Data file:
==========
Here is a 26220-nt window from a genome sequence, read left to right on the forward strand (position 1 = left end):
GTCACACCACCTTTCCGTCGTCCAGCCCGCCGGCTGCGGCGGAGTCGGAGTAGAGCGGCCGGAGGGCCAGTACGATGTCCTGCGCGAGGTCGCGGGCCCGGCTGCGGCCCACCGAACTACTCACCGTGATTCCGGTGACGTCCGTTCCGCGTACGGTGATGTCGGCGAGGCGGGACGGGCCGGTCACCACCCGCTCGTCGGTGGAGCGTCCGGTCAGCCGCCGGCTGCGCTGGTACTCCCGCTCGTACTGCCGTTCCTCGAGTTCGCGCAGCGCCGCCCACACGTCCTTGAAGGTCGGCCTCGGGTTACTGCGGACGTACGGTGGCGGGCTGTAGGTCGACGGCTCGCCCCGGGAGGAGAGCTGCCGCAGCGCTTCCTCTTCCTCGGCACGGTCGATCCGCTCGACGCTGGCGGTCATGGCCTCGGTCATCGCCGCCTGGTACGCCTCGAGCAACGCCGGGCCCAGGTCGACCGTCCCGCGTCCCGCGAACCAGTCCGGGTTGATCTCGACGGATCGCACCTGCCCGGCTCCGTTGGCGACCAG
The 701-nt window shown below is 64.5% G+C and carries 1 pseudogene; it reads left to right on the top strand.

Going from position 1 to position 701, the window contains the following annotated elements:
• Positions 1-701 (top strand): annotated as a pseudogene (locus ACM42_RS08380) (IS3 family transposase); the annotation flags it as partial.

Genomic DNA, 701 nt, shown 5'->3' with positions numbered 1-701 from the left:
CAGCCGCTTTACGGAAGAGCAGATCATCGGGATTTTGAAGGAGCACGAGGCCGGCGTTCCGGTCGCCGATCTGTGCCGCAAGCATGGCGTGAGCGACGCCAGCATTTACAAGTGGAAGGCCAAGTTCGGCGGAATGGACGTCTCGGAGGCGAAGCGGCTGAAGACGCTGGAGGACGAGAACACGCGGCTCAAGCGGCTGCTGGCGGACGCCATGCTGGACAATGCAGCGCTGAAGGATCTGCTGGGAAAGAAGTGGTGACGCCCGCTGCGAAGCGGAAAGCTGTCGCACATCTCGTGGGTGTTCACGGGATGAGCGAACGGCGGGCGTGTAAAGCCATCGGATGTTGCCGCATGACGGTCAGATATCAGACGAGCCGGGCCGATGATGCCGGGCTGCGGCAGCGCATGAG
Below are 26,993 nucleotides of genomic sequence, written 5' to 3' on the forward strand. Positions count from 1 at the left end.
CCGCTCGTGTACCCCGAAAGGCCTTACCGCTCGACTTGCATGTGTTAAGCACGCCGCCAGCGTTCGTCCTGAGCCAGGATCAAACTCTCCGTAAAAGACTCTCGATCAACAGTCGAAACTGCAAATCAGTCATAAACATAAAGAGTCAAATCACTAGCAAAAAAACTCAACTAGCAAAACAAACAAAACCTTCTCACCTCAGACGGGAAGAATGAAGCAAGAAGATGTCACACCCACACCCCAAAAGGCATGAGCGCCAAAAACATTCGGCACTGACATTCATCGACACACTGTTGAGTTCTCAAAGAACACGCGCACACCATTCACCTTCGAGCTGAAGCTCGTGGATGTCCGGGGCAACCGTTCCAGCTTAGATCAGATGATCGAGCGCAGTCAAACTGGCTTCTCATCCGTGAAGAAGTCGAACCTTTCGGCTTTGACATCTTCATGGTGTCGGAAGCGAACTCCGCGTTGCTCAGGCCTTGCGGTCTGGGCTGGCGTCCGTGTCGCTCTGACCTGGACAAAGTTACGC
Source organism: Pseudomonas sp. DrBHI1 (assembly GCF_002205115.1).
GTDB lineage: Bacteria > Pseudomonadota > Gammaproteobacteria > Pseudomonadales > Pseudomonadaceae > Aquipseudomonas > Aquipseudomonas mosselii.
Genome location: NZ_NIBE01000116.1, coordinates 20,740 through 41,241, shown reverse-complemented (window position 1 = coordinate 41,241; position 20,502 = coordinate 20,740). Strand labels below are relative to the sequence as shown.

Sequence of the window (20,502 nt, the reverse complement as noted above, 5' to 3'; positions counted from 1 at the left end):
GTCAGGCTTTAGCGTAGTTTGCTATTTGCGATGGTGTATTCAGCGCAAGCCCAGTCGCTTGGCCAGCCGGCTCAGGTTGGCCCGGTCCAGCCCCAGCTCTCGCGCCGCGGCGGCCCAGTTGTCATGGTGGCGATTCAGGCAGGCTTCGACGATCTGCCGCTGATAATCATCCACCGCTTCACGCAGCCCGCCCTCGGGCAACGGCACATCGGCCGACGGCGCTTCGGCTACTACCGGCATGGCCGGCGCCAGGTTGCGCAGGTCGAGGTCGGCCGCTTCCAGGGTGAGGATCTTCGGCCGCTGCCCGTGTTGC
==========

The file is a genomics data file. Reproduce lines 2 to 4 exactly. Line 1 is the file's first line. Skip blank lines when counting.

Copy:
GTCACACCACCTTTCCGTCGTCCAGCCCGCCGGCTGCGGCGGAGTCGGAGTAGAGCGGCCGGAGGGCCAGTACGATGTCCTGCGCGAGGTCGCGGGCCCGGCTGCGGCCCACCGAACTACTCACCGTGATTCCGGTGACGTCCGTTCCGCGTACGGTGATGTCGGCGAGGCGGGACGGGCCGGTCACCACCCGCTCGTCGGTGGAGCGTCCGGTCAGCCGCCGGCTGCGCTGGTACTCCCGCTCGTACTGCCGTTCCTCGAGTTCGCGCAGCGCCGCCCACACGTCCTTGAAGGTCGGCCTCGGGTTACTGCGGACGTACGGTGGCGGGCTGTAGGTCGACGGCTCGCCCCGGGAGGAGAGCTGCCGCAGCGCTTCCTCTTCCTCGGCACGGTCGATCCGCTCGACGCTGGCGGTCATGGCCTCGGTCATCGCCGCCTGGTACGCCTCGAGCAACGCCGGGCCCAGGTCGACCGTCCCGCGTCCCGCGAACCAGTCCGGGTTGATCTCGACGGATCGCACCTGCCCGGCTCCGTTGGCGACCAG
The 701-nt window shown below is 64.5% G+C and carries 1 pseudogene; it reads left to right on the top strand.

Going from position 1 to position 701, the window contains the following annotated elements: